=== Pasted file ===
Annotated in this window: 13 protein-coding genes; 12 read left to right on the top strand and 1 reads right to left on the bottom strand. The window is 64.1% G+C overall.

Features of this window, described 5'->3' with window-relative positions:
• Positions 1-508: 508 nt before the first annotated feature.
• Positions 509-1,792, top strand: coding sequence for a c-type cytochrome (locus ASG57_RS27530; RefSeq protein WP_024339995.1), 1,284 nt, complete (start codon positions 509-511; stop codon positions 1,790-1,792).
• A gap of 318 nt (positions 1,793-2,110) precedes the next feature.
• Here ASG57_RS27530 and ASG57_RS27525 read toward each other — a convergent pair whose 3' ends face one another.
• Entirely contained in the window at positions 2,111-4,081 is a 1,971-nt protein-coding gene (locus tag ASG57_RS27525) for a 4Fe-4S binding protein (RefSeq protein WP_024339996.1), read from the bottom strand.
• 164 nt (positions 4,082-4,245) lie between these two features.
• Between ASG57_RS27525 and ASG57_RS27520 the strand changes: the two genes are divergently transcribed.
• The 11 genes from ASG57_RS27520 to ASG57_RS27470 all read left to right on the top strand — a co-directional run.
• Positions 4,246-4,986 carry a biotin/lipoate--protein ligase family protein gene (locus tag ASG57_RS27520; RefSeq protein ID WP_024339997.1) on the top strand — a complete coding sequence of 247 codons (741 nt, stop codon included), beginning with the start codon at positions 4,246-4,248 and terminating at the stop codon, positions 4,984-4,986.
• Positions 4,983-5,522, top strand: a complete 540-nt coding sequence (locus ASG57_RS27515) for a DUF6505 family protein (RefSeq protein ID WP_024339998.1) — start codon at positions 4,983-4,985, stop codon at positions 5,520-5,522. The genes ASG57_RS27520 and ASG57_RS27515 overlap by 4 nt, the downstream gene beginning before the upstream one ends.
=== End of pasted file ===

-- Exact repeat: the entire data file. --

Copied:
Annotated in this window: 13 protein-coding genes; 12 read left to right on the top strand and 1 reads right to left on the bottom strand. The window is 64.1% G+C overall.

Features of this window, described 5'->3' with window-relative positions:
• Positions 1-508: 508 nt before the first annotated feature.
• Positions 509-1,792, top strand: coding sequence for a c-type cytochrome (locus ASG57_RS27530; RefSeq protein WP_024339995.1), 1,284 nt, complete (start codon positions 509-511; stop codon positions 1,790-1,792).
• A gap of 318 nt (positions 1,793-2,110) precedes the next feature.
• Here ASG57_RS27530 and ASG57_RS27525 read toward each other — a convergent pair whose 3' ends face one another.
• Entirely contained in the window at positions 2,111-4,081 is a 1,971-nt protein-coding gene (locus tag ASG57_RS27525) for a 4Fe-4S binding protein (RefSeq protein WP_024339996.1), read from the bottom strand.
• 164 nt (positions 4,082-4,245) lie between these two features.
• Between ASG57_RS27525 and ASG57_RS27520 the strand changes: the two genes are divergently transcribed.
• The 11 genes from ASG57_RS27520 to ASG57_RS27470 all read left to right on the top strand — a co-directional run.
• Positions 4,246-4,986 carry a biotin/lipoate--protein ligase family protein gene (locus tag ASG57_RS27520; RefSeq protein ID WP_024339997.1) on the top strand — a complete coding sequence of 247 codons (741 nt, stop codon included), beginning with the start codon at positions 4,246-4,248 and terminating at the stop codon, positions 4,984-4,986.
• Positions 4,983-5,522, top strand: a complete 540-nt coding sequence (locus ASG57_RS27515) for a DUF6505 family protein (RefSeq protein ID WP_024339998.1) — start codon at positions 4,983-4,985, stop codon at positions 5,520-5,522. The genes ASG57_RS27520 and ASG57_RS27515 overlap by 4 nt, the downstream gene beginning before the upstream one ends.